By allowing ads to appear on this site, you support the local businesses who, in turn, support great journalism.
Too many good choices at Book Festival
ConnectSavannah Import Default Image

IN SUMMER 2005, I sat across a table from a middle-aged white guy, transplanted to Savannah from Atlanta, wearing owlish eyeglasses, a seersucker suit and a bow tie.

He wanted to talk about books. Specifically, about organizing a book festival in Savannah.

“Oh brother,” I thought. “Here we go.”

That hot day, in an air-conditioned downtown office, I met Matt Prickett and his idea at the intersection of skepticism and cautious optimism. On an objective level I was excited about the prospect of a book festival here, and I said so. A one-day, free event featuring dozens of authors reading and signing books in numerous downtown venues—theoretically it sounded great.

But Prickett’s timeline seemed ridiculously short; he wanted to put together a national caliber festival out of nothing, in less than two-and-a-half years. At the time, he had no commitments from anyone—no funders, no authors, no venues, no board. Just a good idea, of which this community has seen many.

My personal suspicion towards seersucker also had me worried that Prickett was envisioning a gathering of strong-selling-yet-mediocre novelists and Confederacy-supporting historians.

So, while my mouth said things like, “It sounds terrific,” all I could hear in my head was, “Good luck with that, bow-tie guy.”

I was wrong to be so doubtful.

This weekend, the second edition of the Savannah Book Festival (SBF) will transform Telfair Square into a temporary literary hub. Not only did Prickett (SBF’s director) pull together a good event in 2008, he and the board spent last year making changes that will make the 2009 festival even better.

A sampling: consolidating all the events to Telfair Square, instead of spreading them around; increasing the number of venues from five to seven; increasing the number of authors; adding a family activities venue of singers, children’s book authors, and spoken word poets; setting up heaters in the tents; and increasing the quality, quantity and variety of food vendors.

But it’s the authors that make or break a book event, not the food vendors. For discussion’s sake I’m removing from the discussion the handful of talented writers slated for Saturday who live in Savannah.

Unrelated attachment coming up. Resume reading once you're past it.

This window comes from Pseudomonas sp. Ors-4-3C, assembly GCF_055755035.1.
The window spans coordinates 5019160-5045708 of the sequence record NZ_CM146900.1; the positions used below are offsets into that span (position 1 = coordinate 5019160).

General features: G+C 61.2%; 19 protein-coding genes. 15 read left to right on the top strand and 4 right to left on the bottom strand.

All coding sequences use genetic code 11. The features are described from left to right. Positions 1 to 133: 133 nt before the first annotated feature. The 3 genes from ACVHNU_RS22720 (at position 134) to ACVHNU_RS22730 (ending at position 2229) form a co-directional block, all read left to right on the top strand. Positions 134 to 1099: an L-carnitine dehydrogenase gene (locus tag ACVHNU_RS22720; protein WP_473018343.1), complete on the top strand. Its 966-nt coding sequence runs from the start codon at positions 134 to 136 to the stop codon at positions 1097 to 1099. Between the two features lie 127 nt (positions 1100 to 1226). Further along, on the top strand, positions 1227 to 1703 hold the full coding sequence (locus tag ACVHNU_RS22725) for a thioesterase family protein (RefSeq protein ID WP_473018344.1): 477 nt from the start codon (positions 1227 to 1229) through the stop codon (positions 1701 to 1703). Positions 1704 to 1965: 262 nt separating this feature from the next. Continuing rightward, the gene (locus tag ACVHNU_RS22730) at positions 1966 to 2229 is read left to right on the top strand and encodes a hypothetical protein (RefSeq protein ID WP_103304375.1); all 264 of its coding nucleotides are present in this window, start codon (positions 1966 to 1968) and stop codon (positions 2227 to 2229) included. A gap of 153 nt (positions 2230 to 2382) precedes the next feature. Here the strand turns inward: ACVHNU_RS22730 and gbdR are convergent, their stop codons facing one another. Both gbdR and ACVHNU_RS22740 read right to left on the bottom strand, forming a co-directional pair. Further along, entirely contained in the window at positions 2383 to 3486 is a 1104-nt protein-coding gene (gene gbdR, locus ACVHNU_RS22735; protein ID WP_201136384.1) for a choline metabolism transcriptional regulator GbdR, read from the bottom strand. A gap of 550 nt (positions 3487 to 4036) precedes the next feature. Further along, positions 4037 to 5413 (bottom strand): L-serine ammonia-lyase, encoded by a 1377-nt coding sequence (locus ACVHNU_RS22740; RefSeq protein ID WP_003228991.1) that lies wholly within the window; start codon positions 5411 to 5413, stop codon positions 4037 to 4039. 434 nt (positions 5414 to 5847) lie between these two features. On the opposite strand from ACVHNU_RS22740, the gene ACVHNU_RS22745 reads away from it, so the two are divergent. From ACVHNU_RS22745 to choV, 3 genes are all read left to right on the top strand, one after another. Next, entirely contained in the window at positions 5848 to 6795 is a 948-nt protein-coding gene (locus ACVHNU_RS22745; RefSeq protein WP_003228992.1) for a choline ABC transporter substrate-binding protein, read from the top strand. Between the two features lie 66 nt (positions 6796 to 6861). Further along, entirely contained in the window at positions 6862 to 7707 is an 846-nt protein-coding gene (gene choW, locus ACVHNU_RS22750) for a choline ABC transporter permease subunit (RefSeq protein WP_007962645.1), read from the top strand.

This narrows my options but still leaves me irked at Matt Prickett for scheduling too many good writers. The nerve of him.

Jabari Asim, author of The N-Word and the former editor of the Washington Post Book World, appears first thing Saturday. He’s just released What Obama Means...for our Culture, our Politics, our Future, and was an Inauguration Day guest on The Colbert Report. Appearing at a different venue during the same time slot is Ferrol Sams, author of the classic Run With the Horsemen, one of my all-time favorite fiction writers.

Recovering meth-addict-turned-memoir writer Nic Sheff wrote much of Tweak while living in Savannah a couple of years ago. His return to Savannah to appear at the book festival coincides with Tweak’s release in paperback and its third straight week on the New York Times bestseller list for children’s paperback books (recommended for ages 14 and older.)

If I opt to hear Sheff’s midday talk, I’ll miss out on New York Times bestselling mystery writer J.A. Jance, stellar Southern essayist Julia Reed, and 2000’s Georgia Poet Laureate David Bottoms—all on my “must see” list.

To wrap up the day, I’m torn between trash-talkin’ flight-attendant-columnist Hollis Gillespie, Louisiana-phile Ken Wells (whose novels do for the bayou what Carl Hiassen does for Florida), or the Pulitzer Prize-winning poetry of Natasha Trethewey, whom I interviewed in 2008.

If I were including local writers, I’d definitely drop in on Adam Davies, a SCAD professor whose three novels have garnered him praise by Bret Easton Ellis as this decade’s answer to Bright Lights, Big City author Jay McInerney.

Saturday will be busy for me, and even more so for Matt Prickett. Even if I see him, I doubt we’ll have time to chat. So I’ll say now what I hope to pass on to him this weekend.

Good job, bow-tie guy. cs

For 2008's Natasha Trethewey interview, see Check out interviews with other SBF writers elsewhere in this issue.